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Enabling green ammonia as future transport fuel

Ammonia, a highly hydrogenated molecule, has been identified as an important means to support a transition to hydrogen economy, as it can be used to store and distribute hydrogen easily because of the already existing infrastructure for transport and storage of ammonia.

If hydrogen is to be extracted from ammonia at the point of use, the thermo-catalysis of ammonia back to hydrogen requires a high amount of energy. Preferably ammonia is used directly as a carbon-free liquid fuel for combustion engines in power generation, marine vessels and long-haul vehicles where batteries cannot be used due to their low energy density (hence large volume and weight), high cost and long charging times.

However, the significantly lower energy density (as measured by calorific value) of ammonia requires much larger fuel storage space and weight to be used. More importantly, the direct application of ammonia in combustion engines suffers from incomplete combustion and poor engine performance due to ammonia's higher ignition energy, higher auto-ignition temperature as well as significantly lower flame speed.

In order to address the aforementioned challenges of ammonia and hydrogen for their applications in transport, a new type of liquid ammonia blended with hydrogen will be researched and demonstrated in this project with advanced modelling and experimental techniques.

The proposed novel fuel has both ammonia and hydrogen molecules, and will enable

  1. immediate and wider use of carbon free ammonia and hydrogen in existing engines, particularly for long haul vehicles, marine vessels and power generators,
  2. significantly improved engine performance and lower emissions through increased energy density, faster and complete combustion.

Therefore, the developed liquid ammonia blended with hydrogen would enable an immediate, cost-effective and 100% reduction in CO2 emissions to achieve net zero target in long haul transport, shipping, and power generation sectors by and beyond 2050 that will be difficult to achieve with existing technologies in use or in development.

The transformation from conventional hydrocarbon fuels to carbon-free hydrogen and ammonia fuels through the proposed concept will enable cost-effective net zero growth in a range of industries, including automotive, marine, aviation and power industries, engine and propulsion system suppliers, and renewable energy and fuel industries.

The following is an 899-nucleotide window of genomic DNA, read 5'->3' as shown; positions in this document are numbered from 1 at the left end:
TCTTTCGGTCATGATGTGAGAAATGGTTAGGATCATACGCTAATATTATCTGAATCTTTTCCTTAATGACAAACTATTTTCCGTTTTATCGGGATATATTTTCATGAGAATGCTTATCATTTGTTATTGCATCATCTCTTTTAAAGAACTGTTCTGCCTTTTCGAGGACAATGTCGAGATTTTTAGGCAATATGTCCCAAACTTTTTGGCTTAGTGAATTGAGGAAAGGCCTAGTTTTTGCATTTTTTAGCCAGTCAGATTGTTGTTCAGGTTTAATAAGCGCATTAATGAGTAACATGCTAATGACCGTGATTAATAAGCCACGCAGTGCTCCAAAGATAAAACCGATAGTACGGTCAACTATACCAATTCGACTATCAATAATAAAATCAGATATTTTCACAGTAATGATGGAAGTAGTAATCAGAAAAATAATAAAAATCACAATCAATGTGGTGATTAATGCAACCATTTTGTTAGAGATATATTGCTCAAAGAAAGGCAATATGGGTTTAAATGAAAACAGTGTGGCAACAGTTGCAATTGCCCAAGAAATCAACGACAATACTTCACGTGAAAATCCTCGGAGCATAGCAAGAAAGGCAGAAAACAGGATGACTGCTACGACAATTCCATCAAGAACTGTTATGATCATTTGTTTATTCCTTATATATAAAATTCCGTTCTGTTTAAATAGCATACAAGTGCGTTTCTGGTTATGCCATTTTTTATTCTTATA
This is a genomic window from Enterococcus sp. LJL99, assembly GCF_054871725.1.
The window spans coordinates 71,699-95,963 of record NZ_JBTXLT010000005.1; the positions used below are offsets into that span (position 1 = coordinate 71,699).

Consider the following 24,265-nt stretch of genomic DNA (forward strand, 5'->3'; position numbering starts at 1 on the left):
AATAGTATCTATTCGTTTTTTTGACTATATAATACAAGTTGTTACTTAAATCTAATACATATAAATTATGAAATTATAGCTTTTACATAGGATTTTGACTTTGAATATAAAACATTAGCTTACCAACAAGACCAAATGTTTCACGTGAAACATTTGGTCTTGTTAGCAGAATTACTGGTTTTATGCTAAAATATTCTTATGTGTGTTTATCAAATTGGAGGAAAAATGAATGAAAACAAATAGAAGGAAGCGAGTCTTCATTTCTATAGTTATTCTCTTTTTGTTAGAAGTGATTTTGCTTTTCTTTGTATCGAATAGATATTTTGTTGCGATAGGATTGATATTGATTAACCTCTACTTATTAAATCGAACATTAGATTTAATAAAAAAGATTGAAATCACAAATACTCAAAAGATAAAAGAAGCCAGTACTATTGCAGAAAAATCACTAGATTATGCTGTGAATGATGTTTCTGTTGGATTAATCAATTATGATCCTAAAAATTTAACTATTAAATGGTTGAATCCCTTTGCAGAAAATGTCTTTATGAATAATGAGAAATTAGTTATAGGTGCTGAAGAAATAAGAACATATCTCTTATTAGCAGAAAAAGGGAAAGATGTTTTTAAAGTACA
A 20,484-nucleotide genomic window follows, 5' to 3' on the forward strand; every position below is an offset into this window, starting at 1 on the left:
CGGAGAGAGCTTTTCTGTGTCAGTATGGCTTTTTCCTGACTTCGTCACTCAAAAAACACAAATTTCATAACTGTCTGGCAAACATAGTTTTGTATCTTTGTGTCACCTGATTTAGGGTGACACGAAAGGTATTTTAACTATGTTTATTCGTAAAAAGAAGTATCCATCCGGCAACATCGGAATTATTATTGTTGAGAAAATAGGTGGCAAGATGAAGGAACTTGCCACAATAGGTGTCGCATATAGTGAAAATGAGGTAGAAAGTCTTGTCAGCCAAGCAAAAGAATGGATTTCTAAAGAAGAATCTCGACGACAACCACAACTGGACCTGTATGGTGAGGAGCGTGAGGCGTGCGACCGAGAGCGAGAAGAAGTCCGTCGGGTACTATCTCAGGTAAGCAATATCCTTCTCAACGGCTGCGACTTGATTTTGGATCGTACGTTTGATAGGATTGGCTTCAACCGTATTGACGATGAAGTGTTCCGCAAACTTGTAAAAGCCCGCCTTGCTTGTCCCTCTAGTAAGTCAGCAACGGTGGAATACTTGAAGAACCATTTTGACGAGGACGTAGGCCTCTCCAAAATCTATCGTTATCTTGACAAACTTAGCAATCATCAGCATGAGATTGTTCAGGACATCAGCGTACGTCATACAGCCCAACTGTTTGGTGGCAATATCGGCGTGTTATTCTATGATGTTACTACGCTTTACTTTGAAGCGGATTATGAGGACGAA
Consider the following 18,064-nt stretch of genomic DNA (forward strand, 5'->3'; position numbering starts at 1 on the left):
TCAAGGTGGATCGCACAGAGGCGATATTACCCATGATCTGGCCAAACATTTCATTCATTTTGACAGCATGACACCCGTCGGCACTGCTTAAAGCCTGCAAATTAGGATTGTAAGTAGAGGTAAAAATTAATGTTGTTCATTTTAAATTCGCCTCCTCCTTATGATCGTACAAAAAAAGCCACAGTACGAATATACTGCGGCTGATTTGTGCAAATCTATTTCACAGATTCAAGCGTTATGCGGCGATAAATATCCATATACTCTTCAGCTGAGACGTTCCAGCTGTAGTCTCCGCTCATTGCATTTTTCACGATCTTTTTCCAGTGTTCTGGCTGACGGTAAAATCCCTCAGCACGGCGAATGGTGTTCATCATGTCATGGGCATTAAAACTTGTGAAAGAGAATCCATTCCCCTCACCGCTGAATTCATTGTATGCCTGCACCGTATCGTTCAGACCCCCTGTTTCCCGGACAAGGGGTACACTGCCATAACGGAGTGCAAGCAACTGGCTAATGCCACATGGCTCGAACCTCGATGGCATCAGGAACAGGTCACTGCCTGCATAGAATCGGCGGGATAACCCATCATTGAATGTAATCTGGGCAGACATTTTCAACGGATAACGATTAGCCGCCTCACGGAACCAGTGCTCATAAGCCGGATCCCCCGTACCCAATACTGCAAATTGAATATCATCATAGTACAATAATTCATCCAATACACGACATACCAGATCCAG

The project will improve the UK knowledge and skills base and directly benefit:

  1. automotive, light aviation and marine industries;
  2. suppliers of combustion propulsion systems including combustion engines and gas turbines;
  3. Renewable energy usage and fuel industries;
  4. Relevant academia in a range of disciplines/research areas, including combustion propulsion systems, ammonia/hydrogen, fundamental combustion, numerical modelling, optical/laser diagnostics of spray and combustion.

Meet the Principal Investigator(s) for the project

Dr Xinyan Wang - Dr Xinyan Wang is a UKRI Future Leaders Fellow on advanced fuel and propulsion technologies for future low carbon and zero carbon transport. He graduated with a Master and a PhD degree in State Key Laboratory of Engines (SKLE), Tianjin University, China. Then he moved to Brunel University London as a Research Assistant at Centre for Advanced Powertrain and Fuels in 2015. His research interests include the modelling and experimental studies of renewable and bio fuels, advanced combustion processes, and novel hybrid powertrains for high-efficiency and low/zero emission transport.  He has been involved in a number of projects supported by UKRI, EPSRC, Innovate UK and EU, as well as industry, to develop next generation fuels, high efficiency engines and hybrid powertrain systems to significantly reduce CO2 and pollutant emissions from transport sector. He was recently awarded the prestigious UKRI Future Leaders Fellowship to work on advanced renewable fuels, multi-fuel combustion engines and integrated engine generators for future low carbon transport. He works closely with research partners from both academia (UCL, Imperial College and University of Oxford, Brighton University, University of Nottingham, Tianjin University) and industry (BP, Shell, MAHLE Powertrain, Ferrari S.p.A. and Yuchai Machinery Co.,Ltd). He has authored over 40 refereed papers and given over 10 presentations at several national and international conferences/workshops. He is the member of the Combustion Institute and Society of Automotive Engineers (SAE) International and a reviewer for a number of high-impact journals and conference proceedings.

Related Research Group(s)


Advanced Powertrain and Fuels - We have particular strengths in improving the efficiency and reducing energy cost of existing engines through developing low temperature combustion processes and their controls and regenerative braking, as well as unique methodologies for the study of fuels and engines.

Partnering with confidence

Organisations interested in our research can partner with us with confidence backed by an external and independent benchmark: The Knowledge Exchange Framework. Read more.

Project last modified 16/03/2022